CLAREMONT, Calif. (KABC) -- At Roger Hogan's Toyota dealership in Claremont, customers can view new and used vehicles - but anyone interested in purchasing a used 2010 to 2015 Prius will have to go elsewhere.
Last year, Hogan stopped selling the popular hybrid at both his Southern California dealerships. He did so after he said he noticed several Priuses that had received software fixes under a 2014 voluntary recall had failed.
"That was supposed to prevent the failure, the loss of power, with a reduction in power on these cars. It simply did not do that," he said.
Hogan said the problem is with the vehicle's inverter, which transfers power between the electric motor and battery. He reached out to Toyota for a solution.
"The only real fix for these cars is to put a new improved inverters system into the cars," he said.
But Hogan said Toyota refused. He believes cost is the issue. The software fix is $80 to do, while installing an inverter would cost $3,000 per vehicle.
So, he did something rare in the industry and put a "stop sale" on Prius models under the recall, including some 2015 models. In the process, he filed a lawsuit against his parent company and petitioned federal regulators to investigate.
On Friday, Toyota did issue a safety recall on 2010 to 2014 model year Prius and 2012 to 2014 Prius V vehicles. Approximately 807,000 vehicles the U.S.
The company then issued a safety notice to customers that read, in part, "Toyota has found that in rare situations, the vehicle may not enter a failsafe driving mode as intended. If this occurs, the vehicle could lose power and stall. While power steering and braking would remain operational, a vehicle stall while driving at higher speed could increase the risk of a crash."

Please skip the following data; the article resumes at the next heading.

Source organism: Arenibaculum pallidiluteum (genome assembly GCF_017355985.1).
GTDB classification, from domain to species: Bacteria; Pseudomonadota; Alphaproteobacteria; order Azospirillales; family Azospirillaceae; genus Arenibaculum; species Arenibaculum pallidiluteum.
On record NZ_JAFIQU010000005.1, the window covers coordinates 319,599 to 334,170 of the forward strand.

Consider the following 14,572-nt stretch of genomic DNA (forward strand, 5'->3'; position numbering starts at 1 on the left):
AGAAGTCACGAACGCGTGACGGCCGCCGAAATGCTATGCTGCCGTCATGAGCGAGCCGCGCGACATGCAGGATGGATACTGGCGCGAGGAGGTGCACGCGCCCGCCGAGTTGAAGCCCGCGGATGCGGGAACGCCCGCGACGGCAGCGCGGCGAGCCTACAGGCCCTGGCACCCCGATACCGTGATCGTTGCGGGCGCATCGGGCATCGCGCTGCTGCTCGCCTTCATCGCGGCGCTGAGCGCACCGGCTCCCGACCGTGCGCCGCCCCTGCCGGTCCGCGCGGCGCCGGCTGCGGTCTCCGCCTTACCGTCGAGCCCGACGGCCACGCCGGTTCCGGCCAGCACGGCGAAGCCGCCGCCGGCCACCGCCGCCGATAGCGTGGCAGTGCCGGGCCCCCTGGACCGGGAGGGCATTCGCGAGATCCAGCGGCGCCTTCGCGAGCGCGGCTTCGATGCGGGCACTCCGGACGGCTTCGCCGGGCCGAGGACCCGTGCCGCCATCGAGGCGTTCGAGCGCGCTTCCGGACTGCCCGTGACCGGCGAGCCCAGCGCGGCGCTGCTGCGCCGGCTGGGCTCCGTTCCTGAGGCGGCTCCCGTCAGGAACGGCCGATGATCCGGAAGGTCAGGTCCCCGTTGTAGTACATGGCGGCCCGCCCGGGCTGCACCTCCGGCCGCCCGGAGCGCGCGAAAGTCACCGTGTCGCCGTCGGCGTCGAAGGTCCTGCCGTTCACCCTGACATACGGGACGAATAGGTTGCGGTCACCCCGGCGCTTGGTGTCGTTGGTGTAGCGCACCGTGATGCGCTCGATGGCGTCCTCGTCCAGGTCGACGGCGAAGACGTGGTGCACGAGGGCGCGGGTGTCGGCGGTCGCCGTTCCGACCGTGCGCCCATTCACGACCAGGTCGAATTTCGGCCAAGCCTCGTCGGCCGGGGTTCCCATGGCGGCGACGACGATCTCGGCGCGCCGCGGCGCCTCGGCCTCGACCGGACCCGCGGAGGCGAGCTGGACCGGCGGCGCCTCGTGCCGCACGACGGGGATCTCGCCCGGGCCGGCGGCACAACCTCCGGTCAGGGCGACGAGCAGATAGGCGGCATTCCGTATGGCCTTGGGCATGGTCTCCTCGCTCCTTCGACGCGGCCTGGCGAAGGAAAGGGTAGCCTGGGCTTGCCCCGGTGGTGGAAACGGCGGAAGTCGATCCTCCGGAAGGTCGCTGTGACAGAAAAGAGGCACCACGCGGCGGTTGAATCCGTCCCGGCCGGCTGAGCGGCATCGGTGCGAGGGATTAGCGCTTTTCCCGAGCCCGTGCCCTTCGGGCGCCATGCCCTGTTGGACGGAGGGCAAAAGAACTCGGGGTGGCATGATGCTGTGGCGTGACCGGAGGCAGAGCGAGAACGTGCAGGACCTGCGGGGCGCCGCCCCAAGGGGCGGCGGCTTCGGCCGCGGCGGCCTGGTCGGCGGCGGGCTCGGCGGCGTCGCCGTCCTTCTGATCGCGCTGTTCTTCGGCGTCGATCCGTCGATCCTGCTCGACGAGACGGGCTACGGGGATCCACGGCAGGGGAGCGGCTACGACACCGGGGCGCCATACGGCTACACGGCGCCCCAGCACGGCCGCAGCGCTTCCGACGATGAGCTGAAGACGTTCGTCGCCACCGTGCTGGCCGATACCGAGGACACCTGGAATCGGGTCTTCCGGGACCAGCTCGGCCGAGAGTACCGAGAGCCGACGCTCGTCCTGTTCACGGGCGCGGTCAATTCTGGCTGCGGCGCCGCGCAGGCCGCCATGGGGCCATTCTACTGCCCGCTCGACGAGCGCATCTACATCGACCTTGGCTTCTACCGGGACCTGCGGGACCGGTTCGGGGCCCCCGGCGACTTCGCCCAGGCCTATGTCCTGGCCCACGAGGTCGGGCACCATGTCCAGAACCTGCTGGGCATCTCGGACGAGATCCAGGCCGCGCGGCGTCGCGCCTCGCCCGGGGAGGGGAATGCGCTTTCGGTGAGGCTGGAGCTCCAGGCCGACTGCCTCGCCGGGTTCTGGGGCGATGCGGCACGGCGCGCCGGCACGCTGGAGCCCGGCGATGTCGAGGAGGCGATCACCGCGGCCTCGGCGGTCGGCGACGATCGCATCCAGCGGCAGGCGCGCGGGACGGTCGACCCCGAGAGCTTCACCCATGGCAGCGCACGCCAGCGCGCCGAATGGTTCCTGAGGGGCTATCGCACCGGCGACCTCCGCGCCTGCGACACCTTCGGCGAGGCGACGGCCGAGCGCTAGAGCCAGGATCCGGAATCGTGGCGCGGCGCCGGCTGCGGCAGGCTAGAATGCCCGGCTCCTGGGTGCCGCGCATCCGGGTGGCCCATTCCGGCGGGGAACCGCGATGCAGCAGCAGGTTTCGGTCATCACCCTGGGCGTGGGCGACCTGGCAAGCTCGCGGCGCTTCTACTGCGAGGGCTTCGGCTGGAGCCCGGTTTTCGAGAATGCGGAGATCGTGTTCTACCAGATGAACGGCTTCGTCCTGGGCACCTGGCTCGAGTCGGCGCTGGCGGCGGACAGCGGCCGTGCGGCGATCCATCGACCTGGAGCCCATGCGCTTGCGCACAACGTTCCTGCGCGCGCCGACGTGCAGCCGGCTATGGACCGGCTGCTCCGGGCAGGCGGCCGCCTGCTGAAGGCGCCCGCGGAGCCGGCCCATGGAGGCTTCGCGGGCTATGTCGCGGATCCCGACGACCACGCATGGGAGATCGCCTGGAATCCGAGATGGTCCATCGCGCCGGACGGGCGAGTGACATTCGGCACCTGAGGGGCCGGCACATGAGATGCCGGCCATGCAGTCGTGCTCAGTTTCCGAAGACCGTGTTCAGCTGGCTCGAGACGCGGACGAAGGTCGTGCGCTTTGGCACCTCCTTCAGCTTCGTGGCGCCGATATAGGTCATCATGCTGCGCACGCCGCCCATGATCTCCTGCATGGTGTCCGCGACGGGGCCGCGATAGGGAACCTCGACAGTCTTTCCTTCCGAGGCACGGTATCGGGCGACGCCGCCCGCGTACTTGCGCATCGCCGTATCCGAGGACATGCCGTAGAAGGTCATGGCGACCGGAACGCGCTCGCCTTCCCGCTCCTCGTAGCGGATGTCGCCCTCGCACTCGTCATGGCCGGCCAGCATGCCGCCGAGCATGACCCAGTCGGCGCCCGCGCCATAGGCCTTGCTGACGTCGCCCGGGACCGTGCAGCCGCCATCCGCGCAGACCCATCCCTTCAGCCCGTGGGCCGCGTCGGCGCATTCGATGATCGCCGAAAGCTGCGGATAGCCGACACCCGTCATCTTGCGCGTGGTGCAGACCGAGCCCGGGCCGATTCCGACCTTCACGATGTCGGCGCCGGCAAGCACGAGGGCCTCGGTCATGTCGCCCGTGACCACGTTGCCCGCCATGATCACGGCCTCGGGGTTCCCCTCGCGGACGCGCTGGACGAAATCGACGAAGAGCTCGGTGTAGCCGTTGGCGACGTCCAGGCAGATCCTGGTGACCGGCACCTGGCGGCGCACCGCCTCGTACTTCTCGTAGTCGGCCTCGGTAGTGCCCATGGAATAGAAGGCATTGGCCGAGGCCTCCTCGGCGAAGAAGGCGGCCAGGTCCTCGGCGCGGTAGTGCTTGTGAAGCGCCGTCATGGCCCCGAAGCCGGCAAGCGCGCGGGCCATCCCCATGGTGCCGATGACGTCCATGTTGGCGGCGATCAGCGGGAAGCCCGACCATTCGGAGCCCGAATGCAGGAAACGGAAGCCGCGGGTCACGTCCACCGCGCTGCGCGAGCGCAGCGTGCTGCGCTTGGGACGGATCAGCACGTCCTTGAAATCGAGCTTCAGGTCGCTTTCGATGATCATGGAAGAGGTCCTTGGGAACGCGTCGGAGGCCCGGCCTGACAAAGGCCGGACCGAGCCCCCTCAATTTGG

Hogan said the admission validates his claims and that Toyota is still not adequately addressing the problem.
"These shutdown unexpectedly with no advanced warning. It is a significant danger to the public," he said. "Give us and the customers and the drivers that are driving these cars the safety that they deserve. Put the inverters in these cars."
In response to Eyewitness News, Toyota issued this statement:
"We remain committed to the safety and security of our customers. We believe that the software update is an appropriate and effective way to directly address the safety defect and deliver the safety benefit quickly to our customers.
"In these cases, hardware replacement does not directly address the safety defect that we have identified, which is the possibility that these vehicles may not enter a failsafe driving mode as intended. Thus, the recall remedy involves a software update.
"In a separate action from the safety recalls, Toyota has an existing customer support program, in addition to its standard hybrid warranty, where dealers will repair or replace inverters in the involved vehicles if they experience a failure with certain hybrid system faults related to the conditions in these recalls. The additional customer support is available for 15 years from the vehicle's date of first use with no mileage limitations. This program will continue to be available for the involved vehicles."
For now, Hogan is refusing to sell any Prius under the recall. He has near 100 vehicles just sitting at the dealerships, which he estimates is about $1 million in inventory. Despite that, he is still taking the vehicles in.
"We continue to take the cars in-trade to give the customers a fair value and continue to take what we believe is an unsafe car off the roads," Hogan said.